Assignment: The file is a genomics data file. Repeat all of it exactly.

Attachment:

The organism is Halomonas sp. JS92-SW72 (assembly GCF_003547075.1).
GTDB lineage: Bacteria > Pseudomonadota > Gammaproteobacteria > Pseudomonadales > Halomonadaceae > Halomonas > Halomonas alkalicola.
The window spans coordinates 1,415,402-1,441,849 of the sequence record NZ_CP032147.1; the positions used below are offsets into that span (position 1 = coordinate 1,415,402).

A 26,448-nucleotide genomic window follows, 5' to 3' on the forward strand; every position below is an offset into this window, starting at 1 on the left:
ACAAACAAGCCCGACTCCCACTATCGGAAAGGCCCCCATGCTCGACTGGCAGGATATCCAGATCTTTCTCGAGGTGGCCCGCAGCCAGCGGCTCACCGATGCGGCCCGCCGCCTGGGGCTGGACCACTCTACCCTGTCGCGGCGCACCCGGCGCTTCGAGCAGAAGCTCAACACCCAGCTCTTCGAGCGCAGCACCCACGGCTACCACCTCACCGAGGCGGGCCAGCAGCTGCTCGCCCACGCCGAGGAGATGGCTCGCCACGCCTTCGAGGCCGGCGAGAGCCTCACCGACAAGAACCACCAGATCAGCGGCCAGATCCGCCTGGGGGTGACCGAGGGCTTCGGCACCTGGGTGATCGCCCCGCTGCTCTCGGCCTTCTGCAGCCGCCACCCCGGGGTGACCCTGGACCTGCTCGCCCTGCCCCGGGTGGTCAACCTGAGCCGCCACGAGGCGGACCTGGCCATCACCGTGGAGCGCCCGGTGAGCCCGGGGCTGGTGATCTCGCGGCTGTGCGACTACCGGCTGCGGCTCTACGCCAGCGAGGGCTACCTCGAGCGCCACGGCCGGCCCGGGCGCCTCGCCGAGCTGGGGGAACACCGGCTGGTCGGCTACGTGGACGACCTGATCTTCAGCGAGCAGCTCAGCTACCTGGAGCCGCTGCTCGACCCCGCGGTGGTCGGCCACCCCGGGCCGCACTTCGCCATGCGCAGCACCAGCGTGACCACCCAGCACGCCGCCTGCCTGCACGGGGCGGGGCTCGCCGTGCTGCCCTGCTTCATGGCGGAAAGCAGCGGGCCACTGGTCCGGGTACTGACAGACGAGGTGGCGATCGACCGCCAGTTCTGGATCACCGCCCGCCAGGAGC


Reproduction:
The organism is Halomonas sp. JS92-SW72 (assembly GCF_003547075.1).
GTDB lineage: Bacteria > Pseudomonadota > Gammaproteobacteria > Pseudomonadales > Halomonadaceae > Halomonas > Halomonas alkalicola.
The window spans coordinates 1,415,402-1,441,849 of the sequence record NZ_CP032147.1; the positions used below are offsets into that span (position 1 = coordinate 1,415,402).

A 26,448-nucleotide genomic window follows, 5' to 3' on the forward strand; every position below is an offset into this window, starting at 1 on the left:
ACAAACAAGCCCGACTCCCACTATCGGAAAGGCCCCCATGCTCGACTGGCAGGATATCCAGATCTTTCTCGAGGTGGCCCGCAGCCAGCGGCTCACCGATGCGGCCCGCCGCCTGGGGCTGGACCACTCTACCCTGTCGCGGCGCACCCGGCGCTTCGAGCAGAAGCTCAACACCCAGCTCTTCGAGCGCAGCACCCACGGCTACCACCTCACCGAGGCGGGCCAGCAGCTGCTCGCCCACGCCGAGGAGATGGCTCGCCACGCCTTCGAGGCCGGCGAGAGCCTCACCGACAAGAACCACCAGATCAGCGGCCAGATCCGCCTGGGGGTGACCGAGGGCTTCGGCACCTGGGTGATCGCCCCGCTGCTCTCGGCCTTCTGCAGCCGCCACCCCGGGGTGACCCTGGACCTGCTCGCCCTGCCCCGGGTGGTCAACCTGAGCCGCCACGAGGCGGACCTGGCCATCACCGTGGAGCGCCCGGTGAGCCCGGGGCTGGTGATCTCGCGGCTGTGCGACTACCGGCTGCGGCTCTACGCCAGCGAGGGCTACCTCGAGCGCCACGGCCGGCCCGGGCGCCTCGCCGAGCTGGGGGAACACCGGCTGGTCGGCTACGTGGACGACCTGATCTTCAGCGAGCAGCTCAGCTACCTGGAGCCGCTGCTCGACCCCGCGGTGGTCGGCCACCCCGGGCCGCACTTCGCCATGCGCAGCACCAGCGTGACCACCCAGCACGCCGCCTGCCTGCACGGGGCGGGGCTCGCCGTGCTGCCCTGCTTCATGGCGGAAAGCAGCGGGCCACTGGTCCGGGTACTGACAGACGAGGTGGCGATCGACCGCCAGTTCTGGATCACCGCCCGCCAGGAGC